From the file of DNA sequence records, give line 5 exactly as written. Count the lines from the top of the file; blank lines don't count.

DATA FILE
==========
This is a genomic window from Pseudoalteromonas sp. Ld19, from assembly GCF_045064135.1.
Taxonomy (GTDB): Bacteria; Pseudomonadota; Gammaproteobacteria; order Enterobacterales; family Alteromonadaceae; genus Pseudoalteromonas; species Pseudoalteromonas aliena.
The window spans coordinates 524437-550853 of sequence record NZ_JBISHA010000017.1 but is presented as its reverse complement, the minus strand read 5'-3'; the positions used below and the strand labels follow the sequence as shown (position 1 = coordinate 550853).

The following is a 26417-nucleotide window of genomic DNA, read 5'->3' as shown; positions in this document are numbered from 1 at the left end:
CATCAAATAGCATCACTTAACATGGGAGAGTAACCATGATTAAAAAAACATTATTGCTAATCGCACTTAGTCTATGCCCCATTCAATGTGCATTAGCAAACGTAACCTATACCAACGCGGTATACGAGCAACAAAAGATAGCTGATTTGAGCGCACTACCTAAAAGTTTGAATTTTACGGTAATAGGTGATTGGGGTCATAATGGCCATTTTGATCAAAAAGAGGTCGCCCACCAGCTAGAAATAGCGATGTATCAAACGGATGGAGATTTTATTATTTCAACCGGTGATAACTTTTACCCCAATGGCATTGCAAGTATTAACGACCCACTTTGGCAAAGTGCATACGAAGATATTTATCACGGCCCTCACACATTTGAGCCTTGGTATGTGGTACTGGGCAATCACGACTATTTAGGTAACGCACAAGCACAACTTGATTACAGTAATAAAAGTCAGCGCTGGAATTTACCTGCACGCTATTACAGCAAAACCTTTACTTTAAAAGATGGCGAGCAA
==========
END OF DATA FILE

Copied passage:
CATCAAATAGCATCACTTAACATGGGAGAGTAACCATGATTAAAAAAACATTATTGCTAATCGCACTTAGTCTATGCCCCATTCAATGTGCATTAGCAAACGTAACCTATACCAACGCGGTATACGAGCAACAAAAGATAGCTGATTTGAGCGCACTACCTAAAAGTTTGAATTTTACGGTAATAGGTGATTGGGGTCATAATGGCCATTTTGATCAAAAAGAGGTCGCCCACCAGCTAGAAATAGCGATGTATCAAACGGATGGAGATTTTATTATTTCAACCGGTGATAACTTTTACCCCAATGGCATTGCAAGTATTAACGACCCACTTTGGCAAAGTGCATACGAAGATATTTATCACGGCCCTCACACATTTGAGCCTTGGTATGTGGTACTGGGCAATCACGACTATTTAGGTAACGCACAAGCACAACTTGATTACAGTAATAAAAGTCAGCGCTGGAATTTACCTGCACGCTATTACAGCAAAACCTTTACTTTAAAAGATGGCGAGCAA